Closure of popular local businesses avoidable with better succession planning, advocate says

Nettleton's small business succession
Cameron, left, and his brother Geoff, right, wrapped up the family legacy when they retired at the beginning of this year and the 106-year-old business closed. Photo by Sarah MacFarlane

The House of Cheese, Mrs. Tiggy Winkle’s, Nettleton’s Jewellery … most Ottawans were sad to see these well-known local businesses close in recent months.

But according to Michelle Groulx, executive director of the Ottawa Coalition of Business Improvement Areas (OCOBIA), closures such as these could be prevented with more support for owners considering exiting their business.

“Small businesses should start thinking about a succession plan now. They do it because they love it, but they don’t think about the plan and people who are renting or have a customer base are afraid to talk about it,” she explained. 

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According to a January 2023 report from the Canadian Federation of Independent Business, over $2 trillion in business assets could change hands within the next decade as 76 per cent of small business owners are planning to exit their businesses. 

“When you’re thinking about closing your business, usually there’s somebody out there who has the time, resources and energy to pick up the torch,” Groulx said. “I hope that starts to happen in our city, because we’ve had quite a few long-standing businesses close recently.”

Earlier this year, The House of Cheese in the ByWard Market closed its doors after almost 50 years in business. The Feline Café in Westboro also closed this year after only six years, a COVID closure that was particularly sad for Groulx. The shop served café fare and had a separate lounge where visitors could play with cats that had been rescued by the Feline Café Foundation.

“It shocked me because, a few years ago, I would have loved to have opened that place,” Groulx said.

Retirement was listed by CFIB as the top reason business owners cited for leaving their business (75 per cent), while 22 per cent were burned out and 21 per cent wanted to step back from their responsibilities as owners. 

However, the report pointed out, only one in 10 business owners had a formal business succession plan in place. 

At the end of 2022, Nettleton’s Jewellery in the Westgate Shopping Centre closed, wrapping up 106 years in business as brothers Geoff and Cameron Nettleton sought retirement.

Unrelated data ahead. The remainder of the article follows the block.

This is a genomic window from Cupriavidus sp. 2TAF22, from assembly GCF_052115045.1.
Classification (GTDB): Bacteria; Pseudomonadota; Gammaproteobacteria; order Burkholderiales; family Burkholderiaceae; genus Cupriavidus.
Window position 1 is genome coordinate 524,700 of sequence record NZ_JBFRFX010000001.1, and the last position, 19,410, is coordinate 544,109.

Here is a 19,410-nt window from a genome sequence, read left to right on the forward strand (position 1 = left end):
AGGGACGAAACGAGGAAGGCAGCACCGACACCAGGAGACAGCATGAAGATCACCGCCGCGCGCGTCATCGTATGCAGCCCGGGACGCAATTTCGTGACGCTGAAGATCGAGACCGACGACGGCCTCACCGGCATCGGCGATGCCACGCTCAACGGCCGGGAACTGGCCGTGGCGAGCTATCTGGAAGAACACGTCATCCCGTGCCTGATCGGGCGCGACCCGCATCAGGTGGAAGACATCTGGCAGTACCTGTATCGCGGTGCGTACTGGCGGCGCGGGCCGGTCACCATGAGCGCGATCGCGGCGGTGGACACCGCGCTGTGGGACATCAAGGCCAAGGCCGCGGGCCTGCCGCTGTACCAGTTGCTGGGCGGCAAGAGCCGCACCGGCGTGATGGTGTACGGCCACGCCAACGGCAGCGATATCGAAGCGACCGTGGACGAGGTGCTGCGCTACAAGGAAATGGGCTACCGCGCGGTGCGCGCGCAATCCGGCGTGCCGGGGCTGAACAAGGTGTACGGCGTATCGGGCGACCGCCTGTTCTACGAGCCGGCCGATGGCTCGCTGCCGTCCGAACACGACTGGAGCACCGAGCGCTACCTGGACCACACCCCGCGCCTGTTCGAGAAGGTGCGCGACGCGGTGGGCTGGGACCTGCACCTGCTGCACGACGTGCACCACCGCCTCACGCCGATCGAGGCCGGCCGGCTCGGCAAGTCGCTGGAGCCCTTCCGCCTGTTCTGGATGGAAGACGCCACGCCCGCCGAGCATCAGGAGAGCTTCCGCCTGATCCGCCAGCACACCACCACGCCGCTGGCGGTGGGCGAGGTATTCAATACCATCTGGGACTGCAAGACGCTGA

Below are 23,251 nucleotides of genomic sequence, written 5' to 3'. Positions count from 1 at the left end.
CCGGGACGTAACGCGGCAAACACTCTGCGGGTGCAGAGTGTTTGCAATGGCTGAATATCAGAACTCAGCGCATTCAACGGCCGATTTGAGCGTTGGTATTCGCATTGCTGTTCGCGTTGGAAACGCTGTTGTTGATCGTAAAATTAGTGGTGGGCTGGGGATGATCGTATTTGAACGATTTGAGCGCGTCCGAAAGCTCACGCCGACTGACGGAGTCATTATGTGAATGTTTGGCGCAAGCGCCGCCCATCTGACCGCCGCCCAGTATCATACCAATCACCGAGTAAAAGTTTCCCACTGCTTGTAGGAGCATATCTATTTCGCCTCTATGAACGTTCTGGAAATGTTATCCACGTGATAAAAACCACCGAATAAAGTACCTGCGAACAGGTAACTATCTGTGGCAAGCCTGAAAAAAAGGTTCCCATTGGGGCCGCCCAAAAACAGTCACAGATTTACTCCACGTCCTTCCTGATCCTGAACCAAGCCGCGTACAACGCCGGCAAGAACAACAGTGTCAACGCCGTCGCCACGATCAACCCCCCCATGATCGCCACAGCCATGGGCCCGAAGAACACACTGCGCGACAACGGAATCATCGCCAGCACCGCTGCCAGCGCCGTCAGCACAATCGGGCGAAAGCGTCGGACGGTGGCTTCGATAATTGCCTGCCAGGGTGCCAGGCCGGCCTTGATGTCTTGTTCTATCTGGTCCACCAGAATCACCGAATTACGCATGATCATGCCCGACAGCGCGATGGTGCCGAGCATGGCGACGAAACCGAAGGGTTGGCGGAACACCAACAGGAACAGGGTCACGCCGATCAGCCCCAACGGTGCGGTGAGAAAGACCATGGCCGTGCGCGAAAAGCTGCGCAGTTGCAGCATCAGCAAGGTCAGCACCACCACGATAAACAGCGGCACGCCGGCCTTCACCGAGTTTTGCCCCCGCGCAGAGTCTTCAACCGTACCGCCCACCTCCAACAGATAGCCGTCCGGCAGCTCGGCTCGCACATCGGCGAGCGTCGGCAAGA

“We were hoping to keep it going longer, but with the perfect storm hitting – age, health and lease – we have to reconsider,” Cameron told OBJ in October 2022 before the store closed. “The lease is too expensive, our health is still good, and our age is getting up there.”

The brothers said that, while they loved their jobs, it was no longer feasible for them to operate the store as co-owners. However, they might have liked to see it continue under different ownership.

“If someone took over ownership and operation, I’d work here,” said Cameron. “But I always say I want my name at the top of the cheque, not signed on the bottom.”

Taking over an established business can significantly minimize startup and branding costs for a new owner, Groulx explained. She also lamented the loss to the community of well-loved businesses such as Mrs. Tiggy Winkle’s, which opened its familiar toy store on Bank Street in 1977 and closed it in 2020 along with its other locations in the city.

“I hope we see a transition to new business owners from near and far instead of doors just closing. It would just be sad because we get so connected to them,” said Groulx. “They really do have a longtime following and longtime supporters and consumers, not even just from the neighbourhood, but they’re somewhat of an attraction for tourists.

“Like Mrs. Tiggy Winkle’s. That business helped make up the character of the Glebe, they’re part of it, and a little piece of it is lost. How long does it take to recover that?”

The most common obstacle to succession planning for about half of small business owners is finding a suitable buyer or a successor, the CFIB report found. Nearly 50 per cent of owners struggle to measure the value of their business, while 39 per cent say the business is too reliant on them for day-to-day operations.

Part of the solution is finding adequate resources and networks for small business owners who are considering buying or selling a business, Groulx said, while also ending the stigma around transferred ownership.

“People might misperceive succession as a failure. It’s more about planning; you want to leave the game with your shirt on and pass the torch. You might not know about a business being for sale,” explained Groulx. “There’s this inaccessibility and people are not talking about it.

“We’re only beginning to start talking about it nationally at this level. Mergers and acquisitions are always talked about for enterprises, but not for small business and the big gap is us talking about succession,” Groulx added. “Honestly, I just don’t want to see another empty store that was awesome.”

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